Court arrests 7 in an investigation against DHKP-C terrorist group
by Sena Alkan
ISTANBULApr 05, 2015 - 12:00 am GMT+3
by Sena Alkan
Apr 05, 2015 12:00 am
Seven people were arrested yesterday by an Istanbul court as part of an operation against the illegal DHKP-C terrorist organization launched after two organization members murdered Prosecutor Mehmet Selim Kiraz
Seven suspects, including two youths younger than 18 and one British citizen, were arrested yesterday in an operation launched on Thursday in Istanbul's Okmeydanı district after Prosecutor Mehmet Selim Kiraz was killed by two members of the terrorist Revolutionary People's Liberation Party-Front (DHKP-C) last week.
In Thursday's operation, 24 people with alleged links to the terrorist organization were detained and referred to the court Sunday, as two youths younger than 18 were arrested, and one was released under a judicial control decision. Out of 19 adult suspects (older than 18), seven were detained, and six were referred to court with an order of judicial control. Among those seven people, one British national of Polish origin, Stephan Shak Kacynski, is included.
The court order listed the reasons for the British national's detainment: He is a foreign national caught in a location where an illegal terrorist organization congregates, he attends the illegal armed terrorist organization's meetings, and he might flee.
Denying the accusations and alleged link with the terrorist organization, Kacynski said that he is a Scotland-born translator and came to Turkey for one week in 1996 and 2011 to improve his Turkish. He also stated in his testimony that in 2014, he arrived in the country to act as an interpreter for a seminar in a socialist project.
"Since I have a socialist viewpoint, I hear about symposiums related to [these ideologies]. I arrived in Istanbul in February," said Kacynski, who was reportedly at the offices of the İdil Culture Center, which is associated with the group, when he was detained by police. He also denied the accusation that he has links to the terrorist organization or with intelligence of any country.
Kacynski, who occasionally writes articles on the terrorist organization on various websites, is a frequent traveler to Turkey. According to media outlets, he is a former member of the Communist Party of Great Britain, a Marxist-Leninist movement, and he monitored the trial of an Austrian national accused of joining a DHKP-C rally for the Scottish Socialist Party. He was present as an observer during trials of DHKP-C members in the 1990s and early 2000s. Turkish media outlets, quoting intelligence sources, reported that Kacynski was involved in the "activities" of the terrorist organization in Germany and Greece and often visited Istanbul and had contacts with various groups affiliated with the DHKP-C.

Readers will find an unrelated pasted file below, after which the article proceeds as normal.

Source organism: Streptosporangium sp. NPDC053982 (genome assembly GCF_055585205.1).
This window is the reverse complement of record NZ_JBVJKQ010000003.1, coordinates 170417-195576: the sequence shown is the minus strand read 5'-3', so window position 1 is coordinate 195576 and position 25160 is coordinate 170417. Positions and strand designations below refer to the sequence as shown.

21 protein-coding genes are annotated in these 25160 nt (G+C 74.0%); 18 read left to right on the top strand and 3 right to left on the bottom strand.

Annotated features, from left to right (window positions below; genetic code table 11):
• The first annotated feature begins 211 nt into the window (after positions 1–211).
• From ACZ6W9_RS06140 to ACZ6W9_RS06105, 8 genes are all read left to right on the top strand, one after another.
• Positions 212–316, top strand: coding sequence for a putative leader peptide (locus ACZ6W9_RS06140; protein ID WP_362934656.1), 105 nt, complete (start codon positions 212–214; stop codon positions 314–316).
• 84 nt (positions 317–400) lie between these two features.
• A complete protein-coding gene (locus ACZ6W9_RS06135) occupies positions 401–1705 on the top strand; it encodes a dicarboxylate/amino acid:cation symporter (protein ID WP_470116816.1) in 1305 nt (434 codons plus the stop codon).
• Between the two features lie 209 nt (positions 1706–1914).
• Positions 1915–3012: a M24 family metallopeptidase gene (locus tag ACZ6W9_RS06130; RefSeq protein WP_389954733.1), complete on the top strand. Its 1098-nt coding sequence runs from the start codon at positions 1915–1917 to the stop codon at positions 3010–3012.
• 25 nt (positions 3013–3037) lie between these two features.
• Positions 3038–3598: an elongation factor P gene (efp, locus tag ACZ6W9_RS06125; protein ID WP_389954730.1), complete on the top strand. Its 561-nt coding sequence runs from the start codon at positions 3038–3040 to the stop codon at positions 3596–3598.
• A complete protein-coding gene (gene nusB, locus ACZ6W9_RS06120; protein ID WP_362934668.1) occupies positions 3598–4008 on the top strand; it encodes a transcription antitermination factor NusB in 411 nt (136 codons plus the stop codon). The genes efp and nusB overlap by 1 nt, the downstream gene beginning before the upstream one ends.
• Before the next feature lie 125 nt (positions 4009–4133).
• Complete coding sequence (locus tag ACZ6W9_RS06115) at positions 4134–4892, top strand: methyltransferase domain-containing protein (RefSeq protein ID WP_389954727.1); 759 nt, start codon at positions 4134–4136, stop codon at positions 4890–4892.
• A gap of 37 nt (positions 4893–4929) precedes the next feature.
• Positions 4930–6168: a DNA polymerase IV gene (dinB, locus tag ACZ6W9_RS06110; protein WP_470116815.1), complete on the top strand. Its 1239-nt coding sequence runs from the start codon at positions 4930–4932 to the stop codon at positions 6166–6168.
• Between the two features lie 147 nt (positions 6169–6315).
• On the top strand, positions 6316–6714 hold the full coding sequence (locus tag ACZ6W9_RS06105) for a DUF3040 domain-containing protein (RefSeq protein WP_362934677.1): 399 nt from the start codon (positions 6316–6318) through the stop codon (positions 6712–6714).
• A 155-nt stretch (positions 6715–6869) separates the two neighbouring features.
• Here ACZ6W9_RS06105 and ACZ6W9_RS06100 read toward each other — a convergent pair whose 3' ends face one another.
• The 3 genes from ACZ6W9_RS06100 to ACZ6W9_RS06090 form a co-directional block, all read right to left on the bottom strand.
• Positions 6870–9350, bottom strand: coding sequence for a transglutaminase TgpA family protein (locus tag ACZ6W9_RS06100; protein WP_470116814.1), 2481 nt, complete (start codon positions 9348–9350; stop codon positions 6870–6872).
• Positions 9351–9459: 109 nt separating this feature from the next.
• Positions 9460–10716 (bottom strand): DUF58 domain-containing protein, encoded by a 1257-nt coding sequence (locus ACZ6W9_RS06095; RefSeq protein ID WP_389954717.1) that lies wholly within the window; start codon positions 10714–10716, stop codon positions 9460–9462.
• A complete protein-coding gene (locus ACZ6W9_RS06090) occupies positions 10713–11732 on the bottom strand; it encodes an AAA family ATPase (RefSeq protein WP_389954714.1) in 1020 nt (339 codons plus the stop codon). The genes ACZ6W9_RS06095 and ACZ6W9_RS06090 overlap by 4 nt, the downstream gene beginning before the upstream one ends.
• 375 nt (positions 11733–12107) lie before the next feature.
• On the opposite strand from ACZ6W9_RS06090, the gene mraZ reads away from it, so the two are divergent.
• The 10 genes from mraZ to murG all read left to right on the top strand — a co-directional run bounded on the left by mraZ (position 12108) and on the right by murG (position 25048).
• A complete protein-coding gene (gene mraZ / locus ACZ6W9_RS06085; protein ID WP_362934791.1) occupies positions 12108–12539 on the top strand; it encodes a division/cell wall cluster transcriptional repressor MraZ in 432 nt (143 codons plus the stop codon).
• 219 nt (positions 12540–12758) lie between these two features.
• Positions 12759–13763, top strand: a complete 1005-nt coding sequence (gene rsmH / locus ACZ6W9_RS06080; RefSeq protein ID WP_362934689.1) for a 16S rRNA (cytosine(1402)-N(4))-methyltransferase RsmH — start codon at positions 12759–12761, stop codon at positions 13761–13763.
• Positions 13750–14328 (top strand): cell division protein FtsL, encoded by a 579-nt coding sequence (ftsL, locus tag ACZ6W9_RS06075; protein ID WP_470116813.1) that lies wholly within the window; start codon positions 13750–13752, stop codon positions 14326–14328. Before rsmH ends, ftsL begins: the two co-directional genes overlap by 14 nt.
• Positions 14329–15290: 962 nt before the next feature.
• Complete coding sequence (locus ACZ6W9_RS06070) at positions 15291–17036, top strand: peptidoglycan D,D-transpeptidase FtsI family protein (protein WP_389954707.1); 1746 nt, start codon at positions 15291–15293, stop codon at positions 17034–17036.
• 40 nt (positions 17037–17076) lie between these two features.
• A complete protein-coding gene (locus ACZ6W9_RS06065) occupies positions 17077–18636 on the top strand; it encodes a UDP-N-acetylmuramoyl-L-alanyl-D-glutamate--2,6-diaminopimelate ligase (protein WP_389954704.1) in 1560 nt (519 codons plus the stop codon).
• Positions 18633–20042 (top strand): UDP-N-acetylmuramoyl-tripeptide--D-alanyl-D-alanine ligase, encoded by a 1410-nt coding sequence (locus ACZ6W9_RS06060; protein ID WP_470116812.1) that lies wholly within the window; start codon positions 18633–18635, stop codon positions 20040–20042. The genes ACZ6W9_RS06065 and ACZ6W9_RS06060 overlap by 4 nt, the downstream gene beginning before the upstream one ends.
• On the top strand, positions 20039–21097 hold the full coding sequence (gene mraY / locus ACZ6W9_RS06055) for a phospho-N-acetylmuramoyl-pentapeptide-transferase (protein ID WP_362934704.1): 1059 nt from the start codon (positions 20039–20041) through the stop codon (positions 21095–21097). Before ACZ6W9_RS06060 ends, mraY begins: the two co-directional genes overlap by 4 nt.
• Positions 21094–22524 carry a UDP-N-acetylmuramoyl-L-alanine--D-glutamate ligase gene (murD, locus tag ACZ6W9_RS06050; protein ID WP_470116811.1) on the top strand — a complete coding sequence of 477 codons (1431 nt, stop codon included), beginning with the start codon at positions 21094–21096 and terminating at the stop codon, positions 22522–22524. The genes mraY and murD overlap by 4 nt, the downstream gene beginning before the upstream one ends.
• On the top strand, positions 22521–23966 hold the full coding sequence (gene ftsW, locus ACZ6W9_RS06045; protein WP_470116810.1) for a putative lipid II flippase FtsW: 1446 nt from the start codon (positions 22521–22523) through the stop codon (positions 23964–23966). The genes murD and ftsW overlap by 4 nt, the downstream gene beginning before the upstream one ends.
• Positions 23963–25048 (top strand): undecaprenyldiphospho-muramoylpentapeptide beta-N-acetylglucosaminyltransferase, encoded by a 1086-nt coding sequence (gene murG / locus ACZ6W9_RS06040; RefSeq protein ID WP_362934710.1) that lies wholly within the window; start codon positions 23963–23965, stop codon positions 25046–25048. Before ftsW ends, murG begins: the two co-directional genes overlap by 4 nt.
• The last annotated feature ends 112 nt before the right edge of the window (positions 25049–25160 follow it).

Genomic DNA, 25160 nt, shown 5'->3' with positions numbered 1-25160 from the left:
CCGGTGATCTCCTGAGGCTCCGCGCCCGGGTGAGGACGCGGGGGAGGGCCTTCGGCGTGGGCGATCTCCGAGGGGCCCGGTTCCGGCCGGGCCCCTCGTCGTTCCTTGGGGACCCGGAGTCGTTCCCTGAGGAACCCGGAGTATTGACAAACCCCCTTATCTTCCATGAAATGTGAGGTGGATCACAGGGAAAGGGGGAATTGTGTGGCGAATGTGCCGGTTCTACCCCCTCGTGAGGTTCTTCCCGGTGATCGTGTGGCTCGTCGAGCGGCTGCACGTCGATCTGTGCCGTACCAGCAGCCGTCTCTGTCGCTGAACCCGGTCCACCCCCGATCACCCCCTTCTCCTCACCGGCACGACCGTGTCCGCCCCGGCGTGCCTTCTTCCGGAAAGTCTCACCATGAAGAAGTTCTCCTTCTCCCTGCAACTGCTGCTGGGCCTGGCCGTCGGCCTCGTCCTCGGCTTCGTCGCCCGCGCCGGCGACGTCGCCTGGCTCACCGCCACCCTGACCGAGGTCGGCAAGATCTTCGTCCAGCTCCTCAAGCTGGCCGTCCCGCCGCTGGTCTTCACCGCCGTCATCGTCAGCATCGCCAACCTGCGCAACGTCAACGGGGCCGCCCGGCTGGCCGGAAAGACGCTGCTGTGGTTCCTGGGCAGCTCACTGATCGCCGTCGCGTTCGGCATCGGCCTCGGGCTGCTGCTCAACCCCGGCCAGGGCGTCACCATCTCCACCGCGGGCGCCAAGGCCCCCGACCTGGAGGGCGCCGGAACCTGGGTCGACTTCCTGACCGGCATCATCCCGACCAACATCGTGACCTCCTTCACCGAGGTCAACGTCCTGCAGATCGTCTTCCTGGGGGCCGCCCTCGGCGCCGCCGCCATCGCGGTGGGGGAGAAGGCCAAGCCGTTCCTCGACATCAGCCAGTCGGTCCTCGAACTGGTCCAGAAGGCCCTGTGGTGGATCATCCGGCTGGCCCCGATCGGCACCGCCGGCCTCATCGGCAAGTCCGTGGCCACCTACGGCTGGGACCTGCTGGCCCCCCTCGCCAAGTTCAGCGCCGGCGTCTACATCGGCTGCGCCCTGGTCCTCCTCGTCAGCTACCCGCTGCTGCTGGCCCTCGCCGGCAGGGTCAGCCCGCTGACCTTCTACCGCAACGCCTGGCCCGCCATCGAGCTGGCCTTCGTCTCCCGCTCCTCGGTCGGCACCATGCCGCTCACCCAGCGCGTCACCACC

Turkish police had rounded up dozens of supporters of the terrorist organization in operations against the group in Istanbul and several other cities. Apart from Kacynski, six senior figures of DHKP-C and members of a band known for its support of the terrorist organization were detained in operations in Okmeydanı, a working-class neighborhood on Istanbul's European side. Okmeydanı is known as one of the strongholds of the DHKP-C, and it is often the scene of violent riots by the organization's supporters. Along with the suspects, police seized several weapons, ammunition and jamming devices. Turkish media reported that the raided places had tight security, and police had to remove a set of 11 steel doors in one location to enter before the suspected militants burned or destroyed evidence that might link them to the organization.
Mehmet Selim Kiraz was in his sixth-floor office at the Çağlayan Courthouse complex on Istanbul's European side when two gunmen entered last week. Soon, the assailants released photos on social media showing one of them pointing a gun to Kiraz's head and listing a series of demands. Their motivation was apparently Kiraz's role as the prosecutor investigating the death of Berkin Elvan, a rioter who took part in the 2013 Gezi Park protests. Elvan died last year after 269 days in a coma induced by injuries he suffered when a tear gas canister fired by police hit him. The DHKP-C had adopted him as a symbol of its efforts to draw support for a violent campaign against Turkish security forces. After hours of negotiations, a police special forces unit stormed the room when gunshots were heard. Two terrorists were killed, and Kiraz, already heavily injured when gunmen shot him multiple times before the raid, succumbed to his wounds in hospital.
The DHKP-C is an offshoot of a Marxist-Leninist movement that was established in the 1970s. The organization was founded in the 1990s after it splintered from a larger group of far-left organizations responsible for a string of attacks. It kept a relatively low profile for many years, but in 2013 a DHKP-C militant carried out a suicide bombing at the U.S. Embassy compound in Ankara, killing a Turkish security guard.